And that is worth ‘giving something up’ because it turns out you’re not giving something up at all but gaining your health and the freedom that comes with that.
When something is so ingrained in a society, it’s rare to question it. That’s how I felt about diary. It’s handed out in schools, the pediatrician instructed me to give it to my kids every day twice a day, and “it does a body good,” right? (The Dairy Counsel has the best marketing ever!) But when I ate dairy foods, I had painful bloat, gas, and terrible belly pain. Was that a big enough clue that I shouldn’t eat dairy? No! But I did begin to limit my choices. I gave up ice cream, butter and yogurt first.
Then one day, I happened to be at a conference and the key note speaker was Dr. T. Colin Campbell, author of The China Study. What I heard blew my mind. I bought the book, and the more I read, the less dairy I ate. After that book, I found other books about the perils of dairy and just how bad it is for us. Organic or not, we should not be eating the breast milk of another mammal.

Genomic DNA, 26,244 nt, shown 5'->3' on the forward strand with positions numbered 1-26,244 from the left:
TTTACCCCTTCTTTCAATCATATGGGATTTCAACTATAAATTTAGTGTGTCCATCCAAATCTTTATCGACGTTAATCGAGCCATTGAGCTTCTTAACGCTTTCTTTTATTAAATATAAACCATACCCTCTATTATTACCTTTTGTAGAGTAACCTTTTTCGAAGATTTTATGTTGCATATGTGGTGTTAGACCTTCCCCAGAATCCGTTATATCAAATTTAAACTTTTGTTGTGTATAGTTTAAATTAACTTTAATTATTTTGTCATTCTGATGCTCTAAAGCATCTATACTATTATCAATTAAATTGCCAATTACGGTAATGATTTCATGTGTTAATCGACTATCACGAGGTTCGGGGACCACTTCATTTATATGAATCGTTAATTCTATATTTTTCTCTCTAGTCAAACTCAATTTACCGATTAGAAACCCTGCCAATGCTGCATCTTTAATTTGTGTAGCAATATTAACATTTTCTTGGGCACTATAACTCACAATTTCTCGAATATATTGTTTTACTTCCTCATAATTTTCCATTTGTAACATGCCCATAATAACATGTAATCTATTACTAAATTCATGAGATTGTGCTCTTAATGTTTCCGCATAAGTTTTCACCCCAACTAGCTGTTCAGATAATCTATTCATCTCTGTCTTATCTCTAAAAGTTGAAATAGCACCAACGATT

Then one day, I over did the diary and experienced such excruciating belly pain. With that episode, along with everything I read, I vowed never to eat dairy again.
I knew the digestive discomfort would go away, but I was happily surprised when I experienced no more post nasal drip, sore throats, ear pain, thick mucus in my sinuses and hay fever symptoms. Life without diary is possible and it was much easier than I thought. Try it for three weeks. Your body will thank you.
How about you? Do you have a personal story to share about how dairy has impacted you, or someone close to you? Are you struggling with the idea of going dairy-free?
Please check back in a week or so for the fourth and final post in my Dairy-Free Series with a video on how to make non-dairy banana “ice cream”, a rich and delicious treat we eat year round instead of dairy ice cream. I’ll also include some links to recent non-dairy favorites!
I hope this has provided you with more “food for thought” on the issue of dairy in your diet.
PS – Did you know that kidoing! has a page on Facebook? “Like” kidoing! where I post quips about what I’m cooking as well as links to health-related articles and favorite recipes.